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The Kitchen Counter Cooking School: How a Few Simple Lessons Transformed Nine Culinary Novices into Fearless Home Cooks Hardcover – Oct 4 2011

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Product Details

  • Hardcover: 304 pages
  • Publisher: Viking Adult (Oct. 4 2011)
  • Language: English
  • ISBN-10: 0670023000
  • ISBN-13: 978-0670023004
  • Product Dimensions: 15.9 x 2.8 x 23.5 cm
  • Shipping Weight: 272 g
  • Average Customer Review: 4.7 out of 5 stars  See all reviews (6 customer reviews)
  • Amazon Bestsellers Rank: #312,309 in Books (See Top 100 in Books)

Product Description


"[A] terrific, inspiring book."--"People" (A "People" Pick)

About the Author

Kathleen Flinn has been a writer and journalist for nearly twenty years. Her work has appeared in the Chicago Tribune, Chicago Sun-Times, USA Weekend, Men’s Fitness and many other publications. She is a proud member of the International Association of Culinary Professionals, the American Society of Journalists and Authors, and the Author’s Guild. She divides her time between Seattle and southwest Florida.

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By Reader Writer Runner TOP 50 REVIEWER on Jan. 17 2012
Format: Hardcover
After observing a stranger's grocery cart packed with processed, ready-to-eat foods, Seattle's Kathleen Flinn (a graduate of Paris's Le Cordon Bleu) became concerned. And with good reason: since World War II, home cooks have grown dependent on the food industry's offerings of "convenience" foods, thus decreasing familiarity with whole foods and the techniques and utensils needed to prepare them. Furthermore, food television has turned cooking into a spectator sport, drawing people out of the kitchen and towards the couch.

But what to do about this trend? When Flinn happened upon an episode of TV's "What Not to Wear," she decided to adapt the premise and recruit a group of struggling home cooks, observe their kitchens and meal preparations, offer hands-on instruction and coaching and re-observe. This book documents her project and teaches many valuable lessons: how to stock a pantry; how to hold and use a knife; how to taste, including comparative tastings and suggested seasonings; how to bake simple bread and prepare eggs, whole chickens, fish and meats. Flinn writes fluently and accessibly, employing both humour and helpful instructions.

Though a couple of the book's chapters seem self-indulgent and irrelevant (like when she describes a teaching stint on a cruise ship), Flinn proves a supportive, entertaining and informative teacher. Ultimately, she inspires a respect for food, the true starting point to healthier living.
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Format: Hardcover Verified Purchase
I have been cooking for myself and my family for 20 plus years now. I have long placed importance on taking the time to cook from scratch with unprocessed products as much as possible and I love to cook. I had a Mom who cooked home made meals for us regularly and I took an interest in cooking early on. Having said that, I still gleaned an astonishing amount of knowledge from this book, as well as inspiration and enlightenment. I love how the writer ties food to our emotional lives. I had never before considered how closely our relationship with food is intertwined with our emotions and how our early experiences shapes how we deal with it as we grow up. But it makes so much sense, when you consider food is necessary sustenance for life. I also found the book to be a fun, engaging read and the writer just simplifies cooking so very, very well. I tend to be the kind of cook who needs a recipe to get started, but through this book I've found the tools and the confidence to start simply putting things together on my own, which is so liberating! I highly recommend this book for ANYONE ~ young/old, non cook, beginner, old pro ~ whatever! I will have both of my children read it at some point.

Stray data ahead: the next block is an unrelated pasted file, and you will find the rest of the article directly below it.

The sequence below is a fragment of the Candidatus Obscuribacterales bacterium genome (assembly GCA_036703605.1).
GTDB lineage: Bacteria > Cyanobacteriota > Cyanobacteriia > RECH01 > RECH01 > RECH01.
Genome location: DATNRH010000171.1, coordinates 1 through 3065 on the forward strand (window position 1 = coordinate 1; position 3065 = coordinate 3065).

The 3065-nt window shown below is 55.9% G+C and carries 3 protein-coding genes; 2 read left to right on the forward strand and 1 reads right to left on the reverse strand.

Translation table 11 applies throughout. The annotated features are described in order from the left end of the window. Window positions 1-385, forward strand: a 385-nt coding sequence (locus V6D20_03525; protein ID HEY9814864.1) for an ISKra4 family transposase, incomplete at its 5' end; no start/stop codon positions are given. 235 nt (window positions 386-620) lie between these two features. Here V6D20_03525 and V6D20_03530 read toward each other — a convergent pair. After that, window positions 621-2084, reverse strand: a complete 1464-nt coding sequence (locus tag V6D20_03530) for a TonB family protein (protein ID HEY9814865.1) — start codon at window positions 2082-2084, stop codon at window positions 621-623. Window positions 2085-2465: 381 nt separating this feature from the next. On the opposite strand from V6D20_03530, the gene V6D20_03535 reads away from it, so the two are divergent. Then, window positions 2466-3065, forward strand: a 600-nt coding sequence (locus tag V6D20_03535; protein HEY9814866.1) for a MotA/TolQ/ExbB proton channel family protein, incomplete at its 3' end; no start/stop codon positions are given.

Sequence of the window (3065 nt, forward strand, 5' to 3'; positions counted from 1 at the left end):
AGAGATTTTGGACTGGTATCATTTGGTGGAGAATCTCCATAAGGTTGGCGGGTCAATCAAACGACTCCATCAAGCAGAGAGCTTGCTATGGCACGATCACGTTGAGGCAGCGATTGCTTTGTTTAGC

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Format: Hardcover
I'm a closet foodie and I love to cook and bake, but after working all day I don't have the energy. After reading this book I realized I'm far from alone.

For The Kitchen Counter Cooking School project, author Kathleen Flinn recruited nine volunteers who needed help. Each had something that needed improvement - they were cooking unhealthy food, buying take-out and resorting to what they thought would be the fastest and most convenient method of food preparation. All the volunteers were women and I could relate to all of them to some degree.

At the start of the book, the author introduces each volunteer by describing a visit to their homes and in particular their kitchens. There were issues with outdated food, too much food as well as content. Food labels were looked at, cooking methods discussed and even storage issues confronted. Each woman was surprised when a spotlight was pointed at their fridge and cupboards. Sometimes it takes an outsider to say, yep, storing 15 boxes of pre-made pasta dinners at this cost doesn't make sense when you can make something yourself for a fraction of the price, is much healthier and doesn't take nearly as much time as you'd think if you know what you're doing. The author rented a kitchen and once a week the volunteers learned how to do exactly that.

The book is divided into parts and each describes a food product or group and how best to prepare it. The volunteers were given the tools and instructions and were encouraged to experiment. Their delight in discovering that they could produce healthy and attractive dishes was evident. I like how the self-esteem of a person can be raised just by learning a method of cooking they previously thought had been impossible to master.
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